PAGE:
How to: Restore a DB from Azure to SQL Server 2008 R2

Follow the procedure below to back up your SQL Azure hosted database to a SQL Server 2008 R2 database. Keep in mind that you will need some software that you may not already possess and that the new database cannot overwrite an existing one on SQL Server as you’d expect to do if you were restoring a DB by following the process outlined here.

1. You will need to download one of the Azure Storage explorers. It doesn’t really matter which one you will use (there’s a list of Microsoft suggested explorers that you can access from within the Azure Management Console). I’m using the Azure Storage Explorer, which you can get from Codeplex. It is necessary to download an explorer as you will need it to download the DB backup file in its original format.

2. You will need to download the SQL Server 2012 Management Studio. This is necessary as the 2008 R2 version does not allow you to “import a data-tier application” (which is what we need to do in order to restore an Azure db to SQL Server). Don’t worry, we will still be restoring to a SQL Server 2008 R2! We just need the 2012 Management Studio. You can download this from here. Note that after you click on download, you will be allowed to select which products you wish to install. Just check on the “ENU\x64\SQLManagementStudio_x64_ENU.exe” as it is the only thing you will be needing (unless you’re on a 32-bit architecture, in which case you’ll need to find the 32-bit version). Install the application.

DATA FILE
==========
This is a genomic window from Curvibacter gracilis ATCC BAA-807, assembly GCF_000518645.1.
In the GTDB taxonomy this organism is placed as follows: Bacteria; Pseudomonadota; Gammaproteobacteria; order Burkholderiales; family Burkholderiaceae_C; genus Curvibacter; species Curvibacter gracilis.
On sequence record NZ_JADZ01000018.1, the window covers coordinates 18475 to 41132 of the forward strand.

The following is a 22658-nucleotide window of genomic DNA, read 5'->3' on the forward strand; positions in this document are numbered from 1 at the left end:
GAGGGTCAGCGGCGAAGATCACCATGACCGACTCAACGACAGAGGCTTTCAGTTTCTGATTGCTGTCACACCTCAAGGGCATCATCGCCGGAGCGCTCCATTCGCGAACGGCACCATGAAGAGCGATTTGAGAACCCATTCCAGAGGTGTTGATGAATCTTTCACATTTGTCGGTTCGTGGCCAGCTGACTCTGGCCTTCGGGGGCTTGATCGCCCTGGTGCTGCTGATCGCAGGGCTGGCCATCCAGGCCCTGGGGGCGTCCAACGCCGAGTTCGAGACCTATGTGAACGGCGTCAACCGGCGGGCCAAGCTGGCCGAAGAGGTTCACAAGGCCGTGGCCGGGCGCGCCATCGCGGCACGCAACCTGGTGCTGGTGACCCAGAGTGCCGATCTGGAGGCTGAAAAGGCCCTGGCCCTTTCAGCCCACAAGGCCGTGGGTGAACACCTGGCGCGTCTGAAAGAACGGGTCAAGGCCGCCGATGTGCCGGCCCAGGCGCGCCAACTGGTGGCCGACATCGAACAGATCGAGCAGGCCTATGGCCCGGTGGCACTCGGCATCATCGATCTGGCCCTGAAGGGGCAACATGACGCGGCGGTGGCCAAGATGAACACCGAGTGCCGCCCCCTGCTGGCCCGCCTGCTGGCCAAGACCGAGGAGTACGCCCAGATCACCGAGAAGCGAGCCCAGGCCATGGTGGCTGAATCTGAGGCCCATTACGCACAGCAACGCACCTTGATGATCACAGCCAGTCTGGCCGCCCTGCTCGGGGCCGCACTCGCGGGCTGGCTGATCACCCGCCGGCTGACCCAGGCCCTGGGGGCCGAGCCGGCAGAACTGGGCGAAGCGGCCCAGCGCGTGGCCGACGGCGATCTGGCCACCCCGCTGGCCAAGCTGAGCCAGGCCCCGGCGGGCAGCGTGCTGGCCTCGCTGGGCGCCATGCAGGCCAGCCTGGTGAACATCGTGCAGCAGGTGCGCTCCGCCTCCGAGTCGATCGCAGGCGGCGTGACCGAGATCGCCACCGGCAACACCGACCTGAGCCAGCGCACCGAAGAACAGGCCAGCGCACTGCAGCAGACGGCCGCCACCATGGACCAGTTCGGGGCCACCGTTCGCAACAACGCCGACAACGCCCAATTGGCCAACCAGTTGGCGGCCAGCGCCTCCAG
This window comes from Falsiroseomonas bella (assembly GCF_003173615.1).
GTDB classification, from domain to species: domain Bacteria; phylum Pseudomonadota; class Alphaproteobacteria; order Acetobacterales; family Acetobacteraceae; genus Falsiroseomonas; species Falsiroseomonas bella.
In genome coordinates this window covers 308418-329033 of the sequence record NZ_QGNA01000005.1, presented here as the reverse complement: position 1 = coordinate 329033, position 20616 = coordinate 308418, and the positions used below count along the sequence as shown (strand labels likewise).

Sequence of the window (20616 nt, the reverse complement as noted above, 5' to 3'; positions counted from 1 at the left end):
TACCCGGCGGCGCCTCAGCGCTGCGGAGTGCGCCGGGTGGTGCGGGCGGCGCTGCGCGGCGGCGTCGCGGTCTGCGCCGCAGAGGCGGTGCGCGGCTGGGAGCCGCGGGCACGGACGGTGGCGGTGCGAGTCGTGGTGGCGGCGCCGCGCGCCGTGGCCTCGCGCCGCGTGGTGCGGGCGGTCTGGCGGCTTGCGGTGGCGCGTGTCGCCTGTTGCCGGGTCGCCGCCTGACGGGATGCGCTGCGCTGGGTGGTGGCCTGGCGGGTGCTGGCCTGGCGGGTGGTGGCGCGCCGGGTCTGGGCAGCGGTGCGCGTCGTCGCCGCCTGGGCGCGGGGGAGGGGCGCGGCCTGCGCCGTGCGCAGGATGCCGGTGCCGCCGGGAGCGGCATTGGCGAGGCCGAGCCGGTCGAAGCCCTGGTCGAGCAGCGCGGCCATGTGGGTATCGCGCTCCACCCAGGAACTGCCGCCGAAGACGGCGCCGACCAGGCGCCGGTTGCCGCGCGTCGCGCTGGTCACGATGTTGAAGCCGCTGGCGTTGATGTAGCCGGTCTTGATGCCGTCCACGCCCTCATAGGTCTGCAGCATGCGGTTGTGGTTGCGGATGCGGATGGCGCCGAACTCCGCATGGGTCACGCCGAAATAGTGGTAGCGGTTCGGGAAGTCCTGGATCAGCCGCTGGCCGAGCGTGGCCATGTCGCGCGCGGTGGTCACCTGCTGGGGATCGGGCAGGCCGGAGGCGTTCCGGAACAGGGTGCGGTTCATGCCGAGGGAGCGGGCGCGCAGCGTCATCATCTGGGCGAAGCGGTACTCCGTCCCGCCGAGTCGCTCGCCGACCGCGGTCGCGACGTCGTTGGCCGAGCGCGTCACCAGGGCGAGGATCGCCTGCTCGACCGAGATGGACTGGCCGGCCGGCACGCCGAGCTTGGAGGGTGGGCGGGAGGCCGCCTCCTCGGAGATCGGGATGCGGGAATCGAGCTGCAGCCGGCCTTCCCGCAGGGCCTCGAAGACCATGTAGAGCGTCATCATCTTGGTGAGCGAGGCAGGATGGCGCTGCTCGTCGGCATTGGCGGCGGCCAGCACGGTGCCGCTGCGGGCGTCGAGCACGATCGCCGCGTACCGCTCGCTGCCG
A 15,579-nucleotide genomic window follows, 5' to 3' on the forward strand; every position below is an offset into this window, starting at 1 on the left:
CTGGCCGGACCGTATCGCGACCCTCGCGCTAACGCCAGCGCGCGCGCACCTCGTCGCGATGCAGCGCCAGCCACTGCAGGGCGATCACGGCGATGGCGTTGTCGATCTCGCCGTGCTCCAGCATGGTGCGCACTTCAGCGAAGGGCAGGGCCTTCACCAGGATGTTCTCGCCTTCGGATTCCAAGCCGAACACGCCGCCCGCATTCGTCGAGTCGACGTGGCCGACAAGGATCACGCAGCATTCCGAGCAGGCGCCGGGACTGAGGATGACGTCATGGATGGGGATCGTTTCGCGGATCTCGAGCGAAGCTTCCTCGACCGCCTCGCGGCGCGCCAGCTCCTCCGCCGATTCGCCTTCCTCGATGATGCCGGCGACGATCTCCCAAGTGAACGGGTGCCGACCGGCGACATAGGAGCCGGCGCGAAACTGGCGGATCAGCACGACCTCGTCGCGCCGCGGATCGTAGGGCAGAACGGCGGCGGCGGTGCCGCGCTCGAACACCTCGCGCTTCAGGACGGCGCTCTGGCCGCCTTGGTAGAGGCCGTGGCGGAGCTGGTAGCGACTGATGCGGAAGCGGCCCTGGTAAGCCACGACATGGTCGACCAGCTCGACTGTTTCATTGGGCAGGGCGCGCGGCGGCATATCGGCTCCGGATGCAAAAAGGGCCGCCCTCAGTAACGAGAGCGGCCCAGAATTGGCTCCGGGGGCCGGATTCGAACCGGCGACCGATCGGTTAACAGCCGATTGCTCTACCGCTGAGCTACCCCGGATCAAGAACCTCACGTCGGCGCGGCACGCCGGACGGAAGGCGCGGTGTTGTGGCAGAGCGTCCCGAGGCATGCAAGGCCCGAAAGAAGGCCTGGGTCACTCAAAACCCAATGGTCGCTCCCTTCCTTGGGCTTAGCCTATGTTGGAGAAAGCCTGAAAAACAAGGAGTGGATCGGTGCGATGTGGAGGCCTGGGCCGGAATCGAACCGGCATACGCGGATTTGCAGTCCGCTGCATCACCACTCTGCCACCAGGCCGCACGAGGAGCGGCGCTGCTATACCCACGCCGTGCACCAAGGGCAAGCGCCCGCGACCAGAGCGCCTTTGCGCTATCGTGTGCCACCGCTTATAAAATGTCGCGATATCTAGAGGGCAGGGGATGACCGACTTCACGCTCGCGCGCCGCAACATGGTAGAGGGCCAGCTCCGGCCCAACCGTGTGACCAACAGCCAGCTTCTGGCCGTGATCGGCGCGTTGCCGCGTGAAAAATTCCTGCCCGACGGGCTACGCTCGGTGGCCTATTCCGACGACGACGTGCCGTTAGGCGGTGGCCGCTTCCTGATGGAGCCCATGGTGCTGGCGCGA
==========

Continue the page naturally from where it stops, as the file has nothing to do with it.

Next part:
3. After October 2013, you will also need to download the SQL Server Data Tools update, otherwise you will get an error message when you try to restore your DB. You can download the update here . Install the update

After you’ve made sure you have all the pre-requisites to perform the backup and restore of your database, you simply need to:

1. Log on to . You don’t need to go to the SQL Azure DB Management console. You can back up your database from the Azure Management console. Just click on the DB icon on the left hand side, select your DB in the listing of SQL databases and click on “Export” at the bottom action bar.